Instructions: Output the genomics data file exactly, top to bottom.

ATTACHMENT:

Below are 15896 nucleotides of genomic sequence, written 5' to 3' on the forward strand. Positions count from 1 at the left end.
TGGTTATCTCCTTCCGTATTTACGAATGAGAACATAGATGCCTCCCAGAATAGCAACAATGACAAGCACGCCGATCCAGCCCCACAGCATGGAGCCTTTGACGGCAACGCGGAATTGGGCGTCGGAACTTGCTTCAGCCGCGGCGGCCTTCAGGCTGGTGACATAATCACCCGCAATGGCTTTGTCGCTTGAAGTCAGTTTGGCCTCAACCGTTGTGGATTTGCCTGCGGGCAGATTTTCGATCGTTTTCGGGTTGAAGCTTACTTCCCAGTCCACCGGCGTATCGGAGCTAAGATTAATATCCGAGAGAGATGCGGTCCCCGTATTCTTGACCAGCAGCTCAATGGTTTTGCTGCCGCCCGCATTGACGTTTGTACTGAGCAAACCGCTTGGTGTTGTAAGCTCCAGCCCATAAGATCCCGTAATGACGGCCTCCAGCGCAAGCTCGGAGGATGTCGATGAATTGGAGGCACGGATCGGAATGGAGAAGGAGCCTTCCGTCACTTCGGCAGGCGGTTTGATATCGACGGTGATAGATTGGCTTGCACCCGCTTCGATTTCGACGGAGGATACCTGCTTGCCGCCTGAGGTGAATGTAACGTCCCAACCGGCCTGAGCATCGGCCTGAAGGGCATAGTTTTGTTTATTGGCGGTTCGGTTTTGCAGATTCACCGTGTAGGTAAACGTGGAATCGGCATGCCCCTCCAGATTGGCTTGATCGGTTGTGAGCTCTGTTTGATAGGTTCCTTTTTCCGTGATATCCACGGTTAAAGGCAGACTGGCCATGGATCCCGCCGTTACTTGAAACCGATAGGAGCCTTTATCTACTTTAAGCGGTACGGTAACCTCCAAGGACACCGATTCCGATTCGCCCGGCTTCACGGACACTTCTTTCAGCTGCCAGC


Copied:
Below are 15896 nucleotides of genomic sequence, written 5' to 3' on the forward strand. Positions count from 1 at the left end.
TGGTTATCTCCTTCCGTATTTACGAATGAGAACATAGATGCCTCCCAGAATAGCAACAATGACAAGCACGCCGATCCAGCCCCACAGCATGGAGCCTTTGACGGCAACGCGGAATTGGGCGTCGGAACTTGCTTCAGCCGCGGCGGCCTTCAGGCTGGTGACATAATCACCCGCAATGGCTTTGTCGCTTGAAGTCAGTTTGGCCTCAACCGTTGTGGATTTGCCTGCGGGCAGATTTTCGATCGTTTTCGGGTTGAAGCTTACTTCCCAGTCCACCGGCGTATCGGAGCTAAGATTAATATCCGAGAGAGATGCGGTCCCCGTATTCTTGACCAGCAGCTCAATGGTTTTGCTGCCGCCCGCATTGACGTTTGTACTGAGCAAACCGCTTGGTGTTGTAAGCTCCAGCCCATAAGATCCCGTAATGACGGCCTCCAGCGCAAGCTCGGAGGATGTCGATGAATTGGAGGCACGGATCGGAATGGAGAAGGAGCCTTCCGTCACTTCGGCAGGCGGTTTGATATCGACGGTGATAGATTGGCTTGCACCCGCTTCGATTTCGACGGAGGATACCTGCTTGCCGCCTGAGGTGAATGTAACGTCCCAACCGGCCTGAGCATCGGCCTGAAGGGCATAGTTTTGTTTATTGGCGGTTCGGTTTTGCAGATTCACCGTGTAGGTAAACGTGGAATCGGCATGCCCCTCCAGATTGGCTTGATCGGTTGTGAGCTCTGTTTGATAGGTTCCTTTTTCCGTGATATCCACGGTTAAAGGCAGACTGGCCATGGATCCCGCCGTTACTTGAAACCGATAGGAGCCTTTATCTACTTTAAGCGGTACGGTAACCTCCAAGGACACCGATTCCGATTCGCCCGGCTTCACGGACACTTCTTTCAGCTGCCAGC